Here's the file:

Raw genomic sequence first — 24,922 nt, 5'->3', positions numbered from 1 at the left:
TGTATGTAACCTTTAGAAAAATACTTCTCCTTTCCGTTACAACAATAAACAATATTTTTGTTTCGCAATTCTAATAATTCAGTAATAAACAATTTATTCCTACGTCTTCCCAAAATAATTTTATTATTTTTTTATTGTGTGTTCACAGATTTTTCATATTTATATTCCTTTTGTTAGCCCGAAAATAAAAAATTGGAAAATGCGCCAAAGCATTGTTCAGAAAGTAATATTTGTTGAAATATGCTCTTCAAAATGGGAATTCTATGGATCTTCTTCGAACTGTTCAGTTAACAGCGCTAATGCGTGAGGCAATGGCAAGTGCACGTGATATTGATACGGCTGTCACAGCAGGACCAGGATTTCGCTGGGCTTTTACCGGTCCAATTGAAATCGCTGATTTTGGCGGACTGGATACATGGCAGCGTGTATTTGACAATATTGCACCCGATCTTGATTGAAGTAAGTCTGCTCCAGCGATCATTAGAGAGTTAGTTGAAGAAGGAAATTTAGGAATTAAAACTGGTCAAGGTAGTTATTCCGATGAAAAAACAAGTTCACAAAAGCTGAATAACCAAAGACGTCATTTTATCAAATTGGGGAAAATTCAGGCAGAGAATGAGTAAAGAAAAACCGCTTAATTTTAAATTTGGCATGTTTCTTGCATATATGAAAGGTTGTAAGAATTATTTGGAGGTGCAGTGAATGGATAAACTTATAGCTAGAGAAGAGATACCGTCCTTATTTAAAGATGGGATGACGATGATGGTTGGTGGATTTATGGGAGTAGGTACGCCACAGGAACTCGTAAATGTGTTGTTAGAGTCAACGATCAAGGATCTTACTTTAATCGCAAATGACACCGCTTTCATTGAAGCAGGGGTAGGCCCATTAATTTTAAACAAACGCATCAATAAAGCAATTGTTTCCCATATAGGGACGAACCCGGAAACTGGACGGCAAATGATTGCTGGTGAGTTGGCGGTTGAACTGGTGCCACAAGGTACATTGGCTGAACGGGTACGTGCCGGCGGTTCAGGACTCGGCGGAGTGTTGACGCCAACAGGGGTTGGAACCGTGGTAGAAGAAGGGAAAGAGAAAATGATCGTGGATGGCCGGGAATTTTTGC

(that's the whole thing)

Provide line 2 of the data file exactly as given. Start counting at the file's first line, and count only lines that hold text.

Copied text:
TGTATGTAACCTTTAGAAAAATACTTCTCCTTTCCGTTACAACAATAAACAATATTTTTGTTTCGCAATTCTAATAATTCAGTAATAAACAATTTATTCCTACGTCTTCCCAAAATAATTTTATTATTTTTTTATTGTGTGTTCACAGATTTTTCATATTTATATTCCTTTTGTTAGCCCGAAAATAAAAAATTGGAAAATGCGCCAAAGCATTGTTCAGAAAGTAATATTTGTTGAAATATGCTCTTCAAAATGGGAATTCTATGGATCTTCTTCGAACTGTTCAGTTAACAGCGCTAATGCGTGAGGCAATGGCAAGTGCACGTGATATTGATACGGCTGTCACAGCAGGACCAGGATTTCGCTGGGCTTTTACCGGTCCAATTGAAATCGCTGATTTTGGCGGACTGGATACATGGCAGCGTGTATTTGACAATATTGCACCCGATCTTGATTGAAGTAAGTCTGCTCCAGCGATCATTAGAGAGTTAGTTGAAGAAGGAAATTTAGGAATTAAAACTGGTCAAGGTAGTTATTCCGATGAAAAAACAAGTTCACAAAAGCTGAATAACCAAAGACGTCATTTTATCAAATTGGGGAAAATTCAGGCAGAGAATGAGTAAAGAAAAACCGCTTAATTTTAAATTTGGCATGTTTCTTGCATATATGAAAGGTTGTAAGAATTATTTGGAGGTGCAGTGAATGGATAAACTTATAGCTAGAGAAGAGATACCGTCCTTATTTAAAGATGGGATGACGATGATGGTTGGTGGATTTATGGGAGTAGGTACGCCACAGGAACTCGTAAATGTGTTGTTAGAGTCAACGATCAAGGATCTTACTTTAATCGCAAATGACACCGCTTTCATTGAAGCAGGGGTAGGCCCATTAATTTTAAACAAACGCATCAATAAAGCAATTGTTTCCCATATAGGGACGAACCCGGAAACTGGACGGCAAATGATTGCTGGTGAGTTGGCGGTTGAACTGGTGCCACAAGGTACATTGGCTGAACGGGTACGTGCCGGCGGTTCAGGACTCGGCGGAGTGTTGACGCCAACAGGGGTTGGAACCGTGGTAGAAGAAGGGAAAGAGAAAATGATCGTGGATGGCCGGGAATTTTTGC